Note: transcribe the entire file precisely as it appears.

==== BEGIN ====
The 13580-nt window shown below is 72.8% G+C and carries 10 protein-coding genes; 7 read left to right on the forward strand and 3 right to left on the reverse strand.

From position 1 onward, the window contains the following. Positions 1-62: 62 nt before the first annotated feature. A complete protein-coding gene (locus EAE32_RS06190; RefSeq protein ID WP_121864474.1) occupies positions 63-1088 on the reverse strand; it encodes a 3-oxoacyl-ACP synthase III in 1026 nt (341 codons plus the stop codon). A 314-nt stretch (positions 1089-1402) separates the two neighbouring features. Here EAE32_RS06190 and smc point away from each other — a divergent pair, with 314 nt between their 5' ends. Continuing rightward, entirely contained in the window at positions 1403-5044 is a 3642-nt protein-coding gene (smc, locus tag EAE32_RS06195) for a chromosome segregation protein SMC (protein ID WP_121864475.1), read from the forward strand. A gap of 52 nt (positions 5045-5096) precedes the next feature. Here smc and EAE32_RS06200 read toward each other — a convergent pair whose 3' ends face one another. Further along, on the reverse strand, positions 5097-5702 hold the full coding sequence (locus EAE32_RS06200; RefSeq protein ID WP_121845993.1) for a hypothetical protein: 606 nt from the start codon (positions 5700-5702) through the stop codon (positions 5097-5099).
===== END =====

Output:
The 13580-nt window shown below is 72.8% G+C and carries 10 protein-coding genes; 7 read left to right on the forward strand and 3 right to left on the reverse strand.

From position 1 onward, the window contains the following. Positions 1-62: 62 nt before the first annotated feature. A complete protein-coding gene (locus EAE32_RS06190; RefSeq protein ID WP_121864474.1) occupies positions 63-1088 on the reverse strand; it encodes a 3-oxoacyl-ACP synthase III in 1026 nt (341 codons plus the stop codon). A 314-nt stretch (positions 1089-1402) separates the two neighbouring features. Here EAE32_RS06190 and smc point away from each other — a divergent pair, with 314 nt between their 5' ends. Continuing rightward, entirely contained in the window at positions 1403-5044 is a 3642-nt protein-coding gene (smc, locus tag EAE32_RS06195) for a chromosome segregation protein SMC (protein ID WP_121864475.1), read from the forward strand. A gap of 52 nt (positions 5045-5096) precedes the next feature. Here smc and EAE32_RS06200 read toward each other — a convergent pair whose 3' ends face one another. Further along, on the reverse strand, positions 5097-5702 hold the full coding sequence (locus EAE32_RS06200; RefSeq protein ID WP_121845993.1) for a hypothetical protein: 606 nt from the start codon (positions 5700-5702) through the stop codon (positions 5097-5099).